INSTITUTIONAL DYNAMICS AND THE NEGOTIATION PROCESS: COMPARING INDIA AND CHINA Rajesh Kumar
The Aarhus School of Business, Denmark
Copenhagen Business School, Denmark This paper develops the argument for analyzing negotiations from an institutional perspective. A major theme of the argument being advanced in this paper is that the institutional perspective provides a more comprehensive understanding of the negotiation process in its entirety. The negotiation process can be broken down into three distinct components, namely (a) the pre-negotiation phase; (b) the negotiating phase; and (c) the post negotiation evaluation. Each of these phases is critically influenced by a specific component or components of the institutional environment. Scott's distinction between the regulative, the normative, and the cognitive dimension of the institutional environment is drawn upon to illustrate the usefulness of this perspective. The framework is applied to assess the similarities and differences between Indian and Chinese institutional environments and their implications for negotiating processes in the countries discussed. Choosing India and China to illustrate the utility of this framework is justified by the fact that India and China are both in the process of transforming their economies, and although confronted with similar challenges, they have dealt with them in very different ways. This comparison is thus useful, not only for illustrating the value of the institutional perspective, but also for understanding the dynamics of the negotiation process in these countries. Keywords: Negotiation, Institutional designs. Cross-cultural Note: We would like to express our deep appreciation to the editor Judi McLean Parks for her insightful suggestions and to three anonymous reviewers for helpful comments on an earlier version of the manuscript. Correspondence concerning to this article should be address to Rajesh Kumar, Aarhus School of Business, Fuglesangs Alle 4, DK-8210 Aarhus V, Denmark, (firstname.lastname@example.org)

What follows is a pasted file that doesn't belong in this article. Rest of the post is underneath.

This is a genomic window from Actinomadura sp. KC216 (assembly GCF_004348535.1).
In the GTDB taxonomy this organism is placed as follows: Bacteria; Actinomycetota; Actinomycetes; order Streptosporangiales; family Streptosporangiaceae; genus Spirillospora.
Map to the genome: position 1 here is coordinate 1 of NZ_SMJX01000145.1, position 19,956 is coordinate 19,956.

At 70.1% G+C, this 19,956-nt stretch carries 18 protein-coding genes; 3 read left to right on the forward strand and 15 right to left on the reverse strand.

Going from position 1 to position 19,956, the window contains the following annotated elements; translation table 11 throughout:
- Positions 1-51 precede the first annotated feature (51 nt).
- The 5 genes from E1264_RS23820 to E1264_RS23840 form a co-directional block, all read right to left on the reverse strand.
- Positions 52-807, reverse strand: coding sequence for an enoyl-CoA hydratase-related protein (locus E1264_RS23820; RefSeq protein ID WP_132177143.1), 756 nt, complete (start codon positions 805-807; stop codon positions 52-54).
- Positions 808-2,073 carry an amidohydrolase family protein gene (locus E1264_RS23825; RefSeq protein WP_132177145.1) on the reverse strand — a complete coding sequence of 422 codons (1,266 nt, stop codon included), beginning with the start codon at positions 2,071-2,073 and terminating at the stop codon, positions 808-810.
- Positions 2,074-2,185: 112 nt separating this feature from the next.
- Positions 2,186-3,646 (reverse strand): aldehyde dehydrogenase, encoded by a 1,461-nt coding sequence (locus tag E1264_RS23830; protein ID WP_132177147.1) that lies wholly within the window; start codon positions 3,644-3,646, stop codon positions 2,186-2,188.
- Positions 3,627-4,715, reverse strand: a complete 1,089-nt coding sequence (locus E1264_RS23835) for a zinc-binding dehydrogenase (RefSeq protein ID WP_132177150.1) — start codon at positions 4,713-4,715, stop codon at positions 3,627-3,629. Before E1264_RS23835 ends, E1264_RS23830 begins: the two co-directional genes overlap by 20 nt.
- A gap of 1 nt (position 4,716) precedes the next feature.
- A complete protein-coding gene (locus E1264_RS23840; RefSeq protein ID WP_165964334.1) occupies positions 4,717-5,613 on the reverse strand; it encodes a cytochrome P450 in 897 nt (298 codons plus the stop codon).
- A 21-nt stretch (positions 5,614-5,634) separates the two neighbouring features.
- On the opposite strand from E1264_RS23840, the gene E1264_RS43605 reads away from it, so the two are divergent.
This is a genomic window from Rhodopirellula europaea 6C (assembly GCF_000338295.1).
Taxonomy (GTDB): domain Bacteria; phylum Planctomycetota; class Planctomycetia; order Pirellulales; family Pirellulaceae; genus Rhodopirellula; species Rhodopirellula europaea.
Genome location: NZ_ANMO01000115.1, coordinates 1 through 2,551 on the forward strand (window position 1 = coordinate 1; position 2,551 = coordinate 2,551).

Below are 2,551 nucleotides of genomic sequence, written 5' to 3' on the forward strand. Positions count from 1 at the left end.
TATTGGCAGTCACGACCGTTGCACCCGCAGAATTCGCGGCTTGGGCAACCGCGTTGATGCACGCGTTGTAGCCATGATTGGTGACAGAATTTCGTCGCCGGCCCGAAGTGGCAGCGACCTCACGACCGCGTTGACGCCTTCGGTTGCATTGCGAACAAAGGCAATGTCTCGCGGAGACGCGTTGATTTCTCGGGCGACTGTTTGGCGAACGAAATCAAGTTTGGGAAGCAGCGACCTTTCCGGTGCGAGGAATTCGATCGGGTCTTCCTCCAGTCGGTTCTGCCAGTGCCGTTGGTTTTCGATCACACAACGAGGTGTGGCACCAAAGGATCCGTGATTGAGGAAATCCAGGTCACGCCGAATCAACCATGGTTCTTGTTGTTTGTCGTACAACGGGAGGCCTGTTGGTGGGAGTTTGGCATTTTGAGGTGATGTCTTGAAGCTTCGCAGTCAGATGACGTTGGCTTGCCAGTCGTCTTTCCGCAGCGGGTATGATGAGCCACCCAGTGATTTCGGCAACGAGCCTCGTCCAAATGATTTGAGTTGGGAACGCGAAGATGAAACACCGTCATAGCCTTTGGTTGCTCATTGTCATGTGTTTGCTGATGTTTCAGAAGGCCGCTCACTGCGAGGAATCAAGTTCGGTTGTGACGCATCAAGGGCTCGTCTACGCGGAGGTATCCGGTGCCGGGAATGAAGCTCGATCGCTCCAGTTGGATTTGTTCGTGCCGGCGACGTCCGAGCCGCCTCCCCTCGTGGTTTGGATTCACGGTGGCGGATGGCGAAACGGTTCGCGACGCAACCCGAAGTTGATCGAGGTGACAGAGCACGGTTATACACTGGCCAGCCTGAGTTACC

R. KUMAR AND V. WORM
The objective of this paper is to highlight the contribution of institutional theory in studying negotiation processes and outcomes. We show the relevance of institutional theory through an illustrative example that compares Indian and Chinese negotiating behavior. The goal of this paper is to map the different dimensions of the institutional environment and to outline how each of these dimensions has a bearing on negotiating dynamics. A set of illustrative propositions was developed regarding Indian and Chinese negotiations and negotiation behavior in order to draw out the theoretical and practical implications that derive from the institutional perspective. The paper begins by outlining the strategic significance of the institutional perspective in studying negotiation processes and outcomes. The different components of the institutional environment are then outlined and, as a prelude to a discussion of negotiation processes in these countries, the significance of comparing India and China is addressed. The paper concludes by explaining the significance of the institutional perspective in studying negotiations and by positing implications for managers seeking to do business in these countries. Relevance of Institutional Analysis Focusing on the use of the institutional perspective in studying negotiating processes is theoretically important for a number of different reasons. First, such a perspective highlights the fact that negotiations are not, in essence, non -contextual or ahistorical. In other words, while negotiations are always rooted in the present they are influenced by what looms in the past and are constrained by the shadow of the future. Institutional logic pervades all negotiations, whether or not negotiators are conscious of its impact. Second, the use of an institutional perspective provides a...